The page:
PORTLAND, Maine — Central Maine Power Co. said power bills for residential and small business customers are set to go up an average of $2.07 per month, starting Sept. 1.
The rate increase is the result of a decision this week from the Maine Public Utilities Commission, following months of debate as the utility pushed for ways to disconnect its revenue from the amount of power delivered to customers on its lines.
John Carroll, spokesperson for CMP, said the utility’s latest five-year rate plan will allow it to participate in state energy efficiency programs to reduce power usage without operating directly against its own financial interests.
“That was a critical determinant of how much money we would [make] any given year,” Carroll said.
He said the company expects the rate increase will bring in an additional $24 million per year, which he said will support programs like the company’s vegetation management and line inspection program.
Those programs, he said, improve the overall reliability of CMP’s system.
The increase comes through the distribution portion of the bill customers see. The per kilowatt-hour price for electricity is set separately each March when the PUC solicits bids from electricity generators to determine the standard offer price of electricity.
Carroll said the latest increase brings the total bill for the average customer about on par with the average bill in 2008. The average customer calculation assumes a customer using 525 kilowatt-hours of electricity per month.
Harry Lanphear, spokesman for the Maine Public Utilities Commission, said Thursday he couldn’t confirm the $2.07 figure as PUC staff is still calculating results of the complex rate plan approved by the PUC’s commissioners in a unanimous vote.
Lanphear said other factors beyond the terms of the approved stipulation will affect the final number and he expects that final order to be completed as early as the end of next week.
Despite the PUC decreasing the initial rate increase request in its final decision, the Maine AARP was critical of the vote, saying the organization “remain(s) very concerned about the negative impact CMP’s negotiated rate increase will have on Maine’s vulnerable populations.”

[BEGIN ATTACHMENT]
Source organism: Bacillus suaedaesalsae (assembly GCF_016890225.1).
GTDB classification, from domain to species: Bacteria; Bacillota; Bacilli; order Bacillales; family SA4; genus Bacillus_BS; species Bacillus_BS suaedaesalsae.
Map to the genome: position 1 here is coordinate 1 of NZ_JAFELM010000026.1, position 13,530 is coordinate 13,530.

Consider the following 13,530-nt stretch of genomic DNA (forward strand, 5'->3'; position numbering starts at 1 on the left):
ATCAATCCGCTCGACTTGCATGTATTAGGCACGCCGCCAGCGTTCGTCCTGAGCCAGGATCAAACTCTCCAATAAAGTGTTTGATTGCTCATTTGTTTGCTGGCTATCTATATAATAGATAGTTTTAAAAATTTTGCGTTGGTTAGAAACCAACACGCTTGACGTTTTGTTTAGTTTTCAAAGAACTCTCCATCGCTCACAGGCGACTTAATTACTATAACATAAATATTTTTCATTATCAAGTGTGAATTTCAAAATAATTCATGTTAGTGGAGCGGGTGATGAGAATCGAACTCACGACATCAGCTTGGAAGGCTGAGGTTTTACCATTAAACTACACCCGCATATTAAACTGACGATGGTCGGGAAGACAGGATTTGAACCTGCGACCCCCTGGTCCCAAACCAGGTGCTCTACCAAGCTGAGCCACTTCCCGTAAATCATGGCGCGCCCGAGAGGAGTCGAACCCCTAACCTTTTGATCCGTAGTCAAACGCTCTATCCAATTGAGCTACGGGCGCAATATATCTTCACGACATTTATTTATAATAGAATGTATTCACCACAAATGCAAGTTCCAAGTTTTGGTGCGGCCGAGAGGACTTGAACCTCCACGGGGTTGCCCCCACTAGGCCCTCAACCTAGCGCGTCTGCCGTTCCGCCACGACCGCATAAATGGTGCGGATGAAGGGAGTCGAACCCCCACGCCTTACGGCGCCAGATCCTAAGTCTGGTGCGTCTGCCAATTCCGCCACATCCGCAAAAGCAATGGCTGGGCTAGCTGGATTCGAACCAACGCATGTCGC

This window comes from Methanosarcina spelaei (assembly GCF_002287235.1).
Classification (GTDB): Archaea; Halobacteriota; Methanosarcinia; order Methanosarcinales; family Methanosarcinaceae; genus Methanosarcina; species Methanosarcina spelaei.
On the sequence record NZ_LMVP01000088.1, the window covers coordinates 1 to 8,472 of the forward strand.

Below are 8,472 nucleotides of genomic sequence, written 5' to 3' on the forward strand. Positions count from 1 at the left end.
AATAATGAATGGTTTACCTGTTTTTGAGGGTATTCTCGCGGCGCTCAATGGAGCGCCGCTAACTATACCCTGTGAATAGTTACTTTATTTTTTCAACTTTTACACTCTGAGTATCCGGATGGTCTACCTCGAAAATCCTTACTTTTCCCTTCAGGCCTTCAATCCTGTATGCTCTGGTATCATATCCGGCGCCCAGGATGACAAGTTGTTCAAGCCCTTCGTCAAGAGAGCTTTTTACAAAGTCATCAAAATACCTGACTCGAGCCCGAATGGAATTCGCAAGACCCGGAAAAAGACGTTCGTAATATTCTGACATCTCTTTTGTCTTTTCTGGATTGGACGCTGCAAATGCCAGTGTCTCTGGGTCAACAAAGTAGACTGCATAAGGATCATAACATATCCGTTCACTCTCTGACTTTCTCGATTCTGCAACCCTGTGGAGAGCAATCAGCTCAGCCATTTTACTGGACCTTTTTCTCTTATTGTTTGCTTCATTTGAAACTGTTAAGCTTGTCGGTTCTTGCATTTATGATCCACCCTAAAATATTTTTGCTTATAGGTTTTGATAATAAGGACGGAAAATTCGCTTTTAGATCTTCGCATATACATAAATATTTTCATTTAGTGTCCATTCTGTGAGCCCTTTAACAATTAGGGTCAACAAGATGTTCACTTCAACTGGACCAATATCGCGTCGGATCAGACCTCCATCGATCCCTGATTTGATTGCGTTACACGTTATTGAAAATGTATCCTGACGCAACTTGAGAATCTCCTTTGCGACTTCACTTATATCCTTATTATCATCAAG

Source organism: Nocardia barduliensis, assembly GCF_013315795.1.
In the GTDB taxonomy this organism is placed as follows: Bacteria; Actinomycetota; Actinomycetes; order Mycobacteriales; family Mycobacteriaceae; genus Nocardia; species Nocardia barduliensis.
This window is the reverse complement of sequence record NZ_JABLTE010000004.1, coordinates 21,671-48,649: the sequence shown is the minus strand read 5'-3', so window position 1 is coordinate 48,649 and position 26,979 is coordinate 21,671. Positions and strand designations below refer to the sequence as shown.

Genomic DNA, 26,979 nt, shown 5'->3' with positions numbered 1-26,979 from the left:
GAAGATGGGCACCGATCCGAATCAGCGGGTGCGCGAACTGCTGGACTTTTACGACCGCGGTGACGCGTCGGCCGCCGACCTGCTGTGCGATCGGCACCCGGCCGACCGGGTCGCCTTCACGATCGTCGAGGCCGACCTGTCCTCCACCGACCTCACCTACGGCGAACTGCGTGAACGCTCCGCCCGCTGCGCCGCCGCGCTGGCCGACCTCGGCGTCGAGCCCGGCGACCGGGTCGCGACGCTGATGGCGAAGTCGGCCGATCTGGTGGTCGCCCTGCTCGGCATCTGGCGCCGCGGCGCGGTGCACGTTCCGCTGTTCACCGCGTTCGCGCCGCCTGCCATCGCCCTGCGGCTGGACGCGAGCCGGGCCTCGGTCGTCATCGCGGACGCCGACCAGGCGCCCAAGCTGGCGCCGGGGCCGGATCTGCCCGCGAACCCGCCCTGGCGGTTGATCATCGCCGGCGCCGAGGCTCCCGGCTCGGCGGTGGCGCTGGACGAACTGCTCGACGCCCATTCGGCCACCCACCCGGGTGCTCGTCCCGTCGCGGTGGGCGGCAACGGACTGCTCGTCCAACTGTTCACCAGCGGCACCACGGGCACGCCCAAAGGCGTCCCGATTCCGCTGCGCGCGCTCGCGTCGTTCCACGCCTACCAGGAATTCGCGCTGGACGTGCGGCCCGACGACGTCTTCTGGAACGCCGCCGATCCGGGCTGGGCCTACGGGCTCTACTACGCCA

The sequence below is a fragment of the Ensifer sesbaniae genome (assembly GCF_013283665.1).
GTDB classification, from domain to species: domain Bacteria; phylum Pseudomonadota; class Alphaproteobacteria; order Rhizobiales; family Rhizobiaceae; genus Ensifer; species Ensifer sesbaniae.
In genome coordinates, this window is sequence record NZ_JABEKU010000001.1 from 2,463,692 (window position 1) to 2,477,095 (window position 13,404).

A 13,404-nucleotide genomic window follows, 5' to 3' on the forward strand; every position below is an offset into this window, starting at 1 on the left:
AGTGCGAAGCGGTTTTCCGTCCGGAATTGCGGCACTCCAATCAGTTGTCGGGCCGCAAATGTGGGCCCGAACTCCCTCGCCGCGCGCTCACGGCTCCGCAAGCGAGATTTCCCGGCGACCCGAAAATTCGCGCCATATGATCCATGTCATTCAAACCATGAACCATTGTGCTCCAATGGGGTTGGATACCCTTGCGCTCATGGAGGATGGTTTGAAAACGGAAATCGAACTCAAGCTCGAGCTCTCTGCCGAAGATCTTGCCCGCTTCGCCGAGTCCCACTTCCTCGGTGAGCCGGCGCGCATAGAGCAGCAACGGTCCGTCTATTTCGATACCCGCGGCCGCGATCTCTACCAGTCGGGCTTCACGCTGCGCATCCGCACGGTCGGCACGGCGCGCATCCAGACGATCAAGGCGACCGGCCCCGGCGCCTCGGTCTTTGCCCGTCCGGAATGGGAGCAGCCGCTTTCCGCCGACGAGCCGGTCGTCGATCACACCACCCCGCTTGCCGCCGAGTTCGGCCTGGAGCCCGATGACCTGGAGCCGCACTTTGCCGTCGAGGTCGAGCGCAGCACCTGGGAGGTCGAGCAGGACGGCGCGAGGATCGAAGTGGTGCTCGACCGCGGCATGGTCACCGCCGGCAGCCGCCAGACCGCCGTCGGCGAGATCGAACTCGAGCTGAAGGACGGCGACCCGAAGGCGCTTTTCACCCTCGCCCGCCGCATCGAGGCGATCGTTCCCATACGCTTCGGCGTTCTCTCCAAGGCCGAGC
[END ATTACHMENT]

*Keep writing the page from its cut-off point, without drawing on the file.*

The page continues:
Eric Bryant, senior counsel for the Office of the Public Advocate, said the case was the result of various compromises, but that his office was pleased that CMP was willing to settle for $24 million per year compared with their original request for about $40 million.
“We knew that there was going to be some increase and we were pleased it was not as big as CMP initially wanted,” Bryant said.
CMP had earlier this month proposed an increase to the distribution portion of customers bills that would increase the average monthly payment by about $3. In the latest plan, some funds awarded to the defunct Maine Yankee nuclear power plant last year will be used to offset costs to ratepayers.
That money came to the state because electricity ratepayers have for years supported the cost of storing nuclear waste at the decommissioned Wiscasset nuclear power plant. The federal government is contractually obligated to remove the 550 metric tons of spent nuclear fuel there, but it has not.
The payments last year totaled $117.4 million to Maine Yankee’s owners, which includes CMP. Of the total payment, the PUC decided 45 percent would be used to reduce transmission and distribution rates.
Various consumer groups, and particularly solar energy advocates, became involved in the rate case early on, lobbying successfully to defeat a proposed “standby” charge for customers who generate their own power but retain a connection to CMP’s distribution system when their generation is insufficient.
Solar advocates lauded the elimination of that standby charge, opposed by a coalition including the Industrial Energy Consumers Group, which represents industrial power users including paper mills, and universities and colleges pursuing solar and other power generation projects.
The case also generated political controversy earlier this month between Gov. Paul LePage and PUC Commissioner David Littell.
In a July 10 letter, Gov. LePage questioned why Littell did not recuse himself from the proceeding for the same reason that he declared a conflict of interest in a case regarding a water rights contract between Fryeburg Water Co. and Nestle Waters.
Littell responded in a July 24 letter that he was “troubled by [the governor’s] request and this sequence of letters attempting to direct or influence whether a Commissioner at the Public Utilities Commission sits on a particular case.”
In approving the latest rate plan, regulators deferred some rate design questions, particularly a provision that would allow CMP to recover $55 million for improvements to its customer management and billing system.
Carroll said that system would be required for the utility to use dynamic pricing across its system, charging variable rates to customers for drawing power based on the demand across the system at that time.
That’s a method proposed to the PUC during the rate case by Portland-based GridSolar, which runs a pilot energy project in Boothbay that uses distributed generation of electricity on that peninsula to reduce the amount of power its residents need to transmit from farther away.
The details of that system — what it should do and how much it would cost — will now be determined in a separate proceeding before the PUC.